A good defense attorney knows that well over 90% of defendants in federal criminal cases will plead guilty. Therefore, the sentencing phase is where he can do the most good for his clients. A very thorough investigation of the PSI, elements of criminal conduct, enhancements, and mitigating factors are vitally important.

As a defendant, always double check these sections. Always make sure a defense attorney has reviewed each and every added point, and pursued each and every point-deduction possible. A brief look at the Sentencing Table where the final sentencing range will fall shows that even 2 points one way or another can mean more than a year of a defendant’s life.

In part three of this series, we’ll conclude this tutorial with a discussion of criminal history categories and how that relates to final sentence recommendations.

Go to the the Intro/Primer | Go To Part 1 | Go to Part 3

About PCR Consultants

PCR Consultants started 8 years ago as a small consulting and document preparation firm specializing in federal criminal cases. Specifically, we started helping clients who couldn’t afford, or didn’t want, a private defense attorney to help them apply for early release from federal probation.

Today we help clients in all phases of federal prosecution, from arrest to probation. We even do pardon applications. For a free consultation about federal sentencing questions, e-mail us at info@pcr-consultants.com or give us a call at (480) 382-9287.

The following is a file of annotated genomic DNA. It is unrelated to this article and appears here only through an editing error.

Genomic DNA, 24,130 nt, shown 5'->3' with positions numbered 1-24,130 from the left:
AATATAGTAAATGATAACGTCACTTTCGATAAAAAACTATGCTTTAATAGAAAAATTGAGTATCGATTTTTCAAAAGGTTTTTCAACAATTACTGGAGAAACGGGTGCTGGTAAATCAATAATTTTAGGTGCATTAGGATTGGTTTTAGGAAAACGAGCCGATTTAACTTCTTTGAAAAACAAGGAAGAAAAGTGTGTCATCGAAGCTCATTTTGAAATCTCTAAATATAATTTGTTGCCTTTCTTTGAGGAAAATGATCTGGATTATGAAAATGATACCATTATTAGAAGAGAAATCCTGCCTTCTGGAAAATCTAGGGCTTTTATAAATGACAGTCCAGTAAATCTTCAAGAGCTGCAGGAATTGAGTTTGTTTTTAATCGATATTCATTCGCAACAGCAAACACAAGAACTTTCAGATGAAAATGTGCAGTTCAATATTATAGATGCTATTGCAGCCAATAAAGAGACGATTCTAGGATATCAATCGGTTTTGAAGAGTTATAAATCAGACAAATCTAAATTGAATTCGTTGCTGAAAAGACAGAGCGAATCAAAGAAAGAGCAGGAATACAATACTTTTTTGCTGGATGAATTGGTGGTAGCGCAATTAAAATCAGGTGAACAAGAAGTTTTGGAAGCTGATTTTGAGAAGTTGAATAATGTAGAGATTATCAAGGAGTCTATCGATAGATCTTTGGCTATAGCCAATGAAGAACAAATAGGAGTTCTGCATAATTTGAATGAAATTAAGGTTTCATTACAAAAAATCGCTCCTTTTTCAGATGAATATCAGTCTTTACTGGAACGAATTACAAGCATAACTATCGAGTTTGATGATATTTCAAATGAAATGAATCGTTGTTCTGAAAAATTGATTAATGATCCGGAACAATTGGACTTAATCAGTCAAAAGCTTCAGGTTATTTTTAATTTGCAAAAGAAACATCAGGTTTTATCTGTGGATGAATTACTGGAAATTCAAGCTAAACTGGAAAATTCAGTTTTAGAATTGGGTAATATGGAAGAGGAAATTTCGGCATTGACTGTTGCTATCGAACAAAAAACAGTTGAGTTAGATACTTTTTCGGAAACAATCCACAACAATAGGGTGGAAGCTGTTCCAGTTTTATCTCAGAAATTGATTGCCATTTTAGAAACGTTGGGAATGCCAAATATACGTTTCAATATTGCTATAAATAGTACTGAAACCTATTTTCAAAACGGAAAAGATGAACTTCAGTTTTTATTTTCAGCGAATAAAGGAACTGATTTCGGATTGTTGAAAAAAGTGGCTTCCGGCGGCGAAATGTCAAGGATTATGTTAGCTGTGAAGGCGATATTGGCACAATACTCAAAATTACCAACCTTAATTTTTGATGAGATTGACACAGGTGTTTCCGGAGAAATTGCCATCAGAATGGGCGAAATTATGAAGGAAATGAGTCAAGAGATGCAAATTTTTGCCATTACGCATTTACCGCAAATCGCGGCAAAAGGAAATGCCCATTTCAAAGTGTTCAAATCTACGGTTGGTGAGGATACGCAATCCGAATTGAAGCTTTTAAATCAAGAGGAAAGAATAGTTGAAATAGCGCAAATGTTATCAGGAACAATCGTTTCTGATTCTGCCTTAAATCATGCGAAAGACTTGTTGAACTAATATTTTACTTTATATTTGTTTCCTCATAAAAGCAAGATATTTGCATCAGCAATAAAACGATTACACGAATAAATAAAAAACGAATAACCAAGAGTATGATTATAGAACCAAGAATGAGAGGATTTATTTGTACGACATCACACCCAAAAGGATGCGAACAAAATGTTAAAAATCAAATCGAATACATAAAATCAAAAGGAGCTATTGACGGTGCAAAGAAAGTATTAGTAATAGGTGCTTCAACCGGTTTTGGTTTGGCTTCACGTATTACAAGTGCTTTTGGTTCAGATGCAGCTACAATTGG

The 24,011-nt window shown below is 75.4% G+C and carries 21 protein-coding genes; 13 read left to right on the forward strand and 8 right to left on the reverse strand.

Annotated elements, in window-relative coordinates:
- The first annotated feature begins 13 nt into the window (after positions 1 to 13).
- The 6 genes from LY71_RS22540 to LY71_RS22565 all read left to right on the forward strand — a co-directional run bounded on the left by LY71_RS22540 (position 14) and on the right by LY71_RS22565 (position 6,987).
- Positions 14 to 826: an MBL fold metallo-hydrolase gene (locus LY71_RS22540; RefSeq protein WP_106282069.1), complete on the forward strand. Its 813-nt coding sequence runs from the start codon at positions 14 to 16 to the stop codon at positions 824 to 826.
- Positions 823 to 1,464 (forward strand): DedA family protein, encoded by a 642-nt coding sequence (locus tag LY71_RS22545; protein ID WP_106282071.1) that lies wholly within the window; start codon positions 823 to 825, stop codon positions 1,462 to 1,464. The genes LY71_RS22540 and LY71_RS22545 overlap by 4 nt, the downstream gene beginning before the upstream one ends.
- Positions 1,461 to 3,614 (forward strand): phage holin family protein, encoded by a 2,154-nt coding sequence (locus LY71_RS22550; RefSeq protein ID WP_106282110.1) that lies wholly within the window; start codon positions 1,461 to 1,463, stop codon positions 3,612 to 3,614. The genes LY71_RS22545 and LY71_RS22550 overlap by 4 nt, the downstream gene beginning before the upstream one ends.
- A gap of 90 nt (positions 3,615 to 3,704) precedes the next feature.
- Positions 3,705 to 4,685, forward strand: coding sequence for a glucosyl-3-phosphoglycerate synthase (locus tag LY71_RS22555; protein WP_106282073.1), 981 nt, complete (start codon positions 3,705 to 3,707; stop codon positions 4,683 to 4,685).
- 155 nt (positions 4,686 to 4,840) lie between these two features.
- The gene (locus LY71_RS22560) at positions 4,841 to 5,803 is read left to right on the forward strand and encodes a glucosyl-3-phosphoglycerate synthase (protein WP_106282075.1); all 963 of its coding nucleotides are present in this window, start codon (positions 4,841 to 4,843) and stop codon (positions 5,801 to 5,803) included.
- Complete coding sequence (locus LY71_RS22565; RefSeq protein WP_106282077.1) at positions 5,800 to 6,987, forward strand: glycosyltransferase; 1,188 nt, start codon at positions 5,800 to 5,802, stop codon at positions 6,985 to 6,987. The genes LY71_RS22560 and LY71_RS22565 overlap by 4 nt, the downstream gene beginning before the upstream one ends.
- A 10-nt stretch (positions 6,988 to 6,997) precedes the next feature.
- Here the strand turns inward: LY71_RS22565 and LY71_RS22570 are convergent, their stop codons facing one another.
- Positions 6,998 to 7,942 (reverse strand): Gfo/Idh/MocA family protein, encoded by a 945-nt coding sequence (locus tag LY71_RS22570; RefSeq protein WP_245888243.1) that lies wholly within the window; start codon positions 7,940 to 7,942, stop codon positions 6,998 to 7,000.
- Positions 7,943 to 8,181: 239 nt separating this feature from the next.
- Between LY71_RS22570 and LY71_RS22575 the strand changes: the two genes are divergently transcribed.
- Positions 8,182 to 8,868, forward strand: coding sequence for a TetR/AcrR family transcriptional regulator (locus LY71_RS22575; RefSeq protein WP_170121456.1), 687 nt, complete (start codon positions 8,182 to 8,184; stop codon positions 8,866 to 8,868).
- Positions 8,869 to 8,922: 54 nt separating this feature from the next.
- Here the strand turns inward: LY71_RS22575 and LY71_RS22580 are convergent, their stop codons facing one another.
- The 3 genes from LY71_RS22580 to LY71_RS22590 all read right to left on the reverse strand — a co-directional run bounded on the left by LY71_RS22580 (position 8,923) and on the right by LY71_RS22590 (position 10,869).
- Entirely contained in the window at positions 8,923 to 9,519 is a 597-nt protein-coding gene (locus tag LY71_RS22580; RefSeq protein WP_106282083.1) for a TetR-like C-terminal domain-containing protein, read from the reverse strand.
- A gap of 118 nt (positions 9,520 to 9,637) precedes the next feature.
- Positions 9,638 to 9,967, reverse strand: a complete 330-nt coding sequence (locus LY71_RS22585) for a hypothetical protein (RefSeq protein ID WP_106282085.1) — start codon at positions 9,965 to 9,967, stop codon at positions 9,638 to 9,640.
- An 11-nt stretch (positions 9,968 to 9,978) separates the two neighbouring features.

Federal Sentencing: The Base Offense level

Part 1: Base Offense Levels

The first part of this series will focus on the foundation of a federal sentence. It is referred to as the “Base Offense Level” and is where the calculations of a federal sentence recommendation starts. This is, by a wide margin, the most simple piece to federal sentencing. All federal crimes come with a base-number that starts the calculations for a basic sentencing recommendation.

Different crimes have different minimum standards that must be met before a crime is able to be prosecuted. For example, a Wire Fraud prosecution must have elements of deceit, use of electronic payment transfers, and a few other elements of interstate commerce before it can be considered a federal crime.

The Base Offense Level considers what, at a minimum, a punishment should be if a conviction is secured against a defendant for that specific crime. Therefore, the base offense level is the starting point. The point at which the prosecutor can start building a higher sentence upon.

For most offenses, a Base Offense Level will start with a single-digit number. For Wire Fraud and many other financial crimes, the base offense level is either 6, or 7 (if the specific crime carries a possible maximum sentence of 20 years or more).

Sound confusing yet? It gets very complex the further into the subject you get. But, for base offense levels, there is usually a mid-single-digit number that is associated with the crime category (financial, drug, immigration, etc.) that starts the sentence computation.

In Part 2 of this series, the adjustments to the base offense level are explored in detail.

 

Go to the the Intro/Primer 
Go to Part 2: Offense Level Adjustments 
Go to Part 3: Criminal History Category

About PCR Consultants